Welcome to Irvine
Two of Irvine’s claims to fame are seemingly contradictory: it is both the oldest new town in Scotland and the newest new town in Scotland. Its status as a new (or planned) town was established in 1966 when it was acquired for development by the Development Corporation. It was the last of five sites in the country with which the corporation dealt. Uniquely, in the case of Irvine, the Corporation chose to develop an existing town, one that had, in fact, been settled since at least the 12th century. The result is today’s town of Irvine, a town restructured to a modern design, which incorporates many historic buildings. Straddling the River Irvine, as it joins the River Garnock, before flowing into the Firth of Clyde on the Ayrshire coast, Irvine is also unique in being the only coastal new town. Its redeveloped antiquity and coastal setting, mean that it is considered the most successful of the corporation’s projects. The proximity of Glasgow-Prestwick International Airport, just 12 miles to the south near Ayr, has enhanced Irvine’s position in recent years.
One does not have to travel far to be confronted by evidence of the longevity of human settlement in the area. Finds from around 6000 BC along the coast at Monkton (on the outskirts of Prestwick) and Neolithic sites in the Irvine Valley (namely the remains of a settlement at Tulloch and a stone circle at Newmilns) shed light on the earliest of Ayrshire’s settlers. Some believe the Grannie Stane, visible in the River Irvine from Irvine Bridge, may be Irvine’s own stone age monument, but this has yet to be confirmed. At the eastern end of the Irvine Valley, the area around Louden Hill has been shown to have been settled by both the Romans and later the Vikings. Cumulatively, the archaeological evidence suggests that Irvine lies in a landscape rich in ancient history.
While it is possible settlement in Irvine goes back several millennia, the available evidence only succeeds in confirming that a town has been here since more recent times. There is some evidence that Irvine was visited in 839 AD by St Inan. It seems a reasonable assumption, that as the missionary sought to convert the local pagans, he would not have come to a site that was not populated. Irvine’s ancient St Inan’s Well commemorates the saint. More substantial historical evidence of Irvine’s existence emerges centuries later. King David I’s Great Constable, Hugh de Morville, made Irvine a burgh in 1140. The town’s status was later enhanced; firstly in 1240 when Alexander II granted it a charter and then in 1308 when Irvine was confirmed as a Royal Burgh by King Robert I.
The growing importance of Irvine is also reflected in its archaeology. Seagate Castle overlooks the oldest street in Irvine, which was once the main route between the town and the harbour. The original wooden tower was built some time before 1184, before being rebuilt in stone in the 1360s and then remodelled and expanded by Hugh the 3rd Earl of Eglinton, around 1565. It is said that the castle was visited by Mary Queen of Scots and that this is the origin of the town’s Marymass celebrations, held in August of each year. Irvine may have had its first wooden bridge in the 14th century, which was also later rebuilt in stone in the early 16th century. After being reconstructed and widened a number of times through the centuries, it was eventually demolished in 1973, one of the victims of the new town plan. Until 1558, there was a priory, which housed a community of Caramalite Friars. By the 17th century there was a gallows on the outskirts of the town on the road to Saltcoats. It was here, on the 12th of March and 5th of June 1650, that a number of witches, accused of being members of the Irvine Coven, were burned at the stake. The Gallows Knowe was levelled at the beginning of the 19th century to make way for the construction of a new academy.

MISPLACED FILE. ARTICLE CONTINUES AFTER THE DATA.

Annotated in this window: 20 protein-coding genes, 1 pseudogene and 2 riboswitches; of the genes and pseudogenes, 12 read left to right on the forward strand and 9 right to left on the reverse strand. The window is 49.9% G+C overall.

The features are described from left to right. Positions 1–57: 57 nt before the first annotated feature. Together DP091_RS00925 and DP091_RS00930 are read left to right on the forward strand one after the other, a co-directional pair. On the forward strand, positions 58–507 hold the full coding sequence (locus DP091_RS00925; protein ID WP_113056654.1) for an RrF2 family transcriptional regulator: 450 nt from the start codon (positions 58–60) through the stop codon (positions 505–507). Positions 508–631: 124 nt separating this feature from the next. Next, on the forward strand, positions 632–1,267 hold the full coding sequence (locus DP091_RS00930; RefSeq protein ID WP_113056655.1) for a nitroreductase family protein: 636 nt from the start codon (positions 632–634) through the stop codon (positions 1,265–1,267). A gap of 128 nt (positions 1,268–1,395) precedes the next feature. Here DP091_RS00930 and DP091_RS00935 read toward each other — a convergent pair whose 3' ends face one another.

Up until the 18th century Irvine’s success was based on its importance as a major west coast port. In fact, it was the third largest port in Scotland and considered the port for Glasgow, until the deepening of the Clyde and the development of Port Glasgow. Nonetheless, while Irvine may have become relatively less important, the industrial revolution sweeping the country at this time may actually have led to its growth in absolute terms. Over the following two centuries Irvine’s harbour exported massive quantities of coal and chemicals, while local industries included engineering, foundries, sawmills and shipbuilding. By the mid 20th century the decline in Irvine’s traditional industries prompted the Development Corporation to step in.
While the changes made by the corporation were far from wholesale, the redevelopment instigated radically changed the face of Irvine. The centrepiece of development has been Irvine Harbourside. Now home to part of the impressive Scottish Maritime Museum and the Magnum Centre, which includes a concert hall, a cinema and indoor and outdoor swimming pools. The Magnum Centre remains one of Scotland’s most visited attractions. Some would argue that the success of these modern developments has gone a long way to compensate for the loss of some of the town’s antiquity. Certainly the result of Irvine’s unprecedented development has left a unique blend of old and new which is in itself major attraction.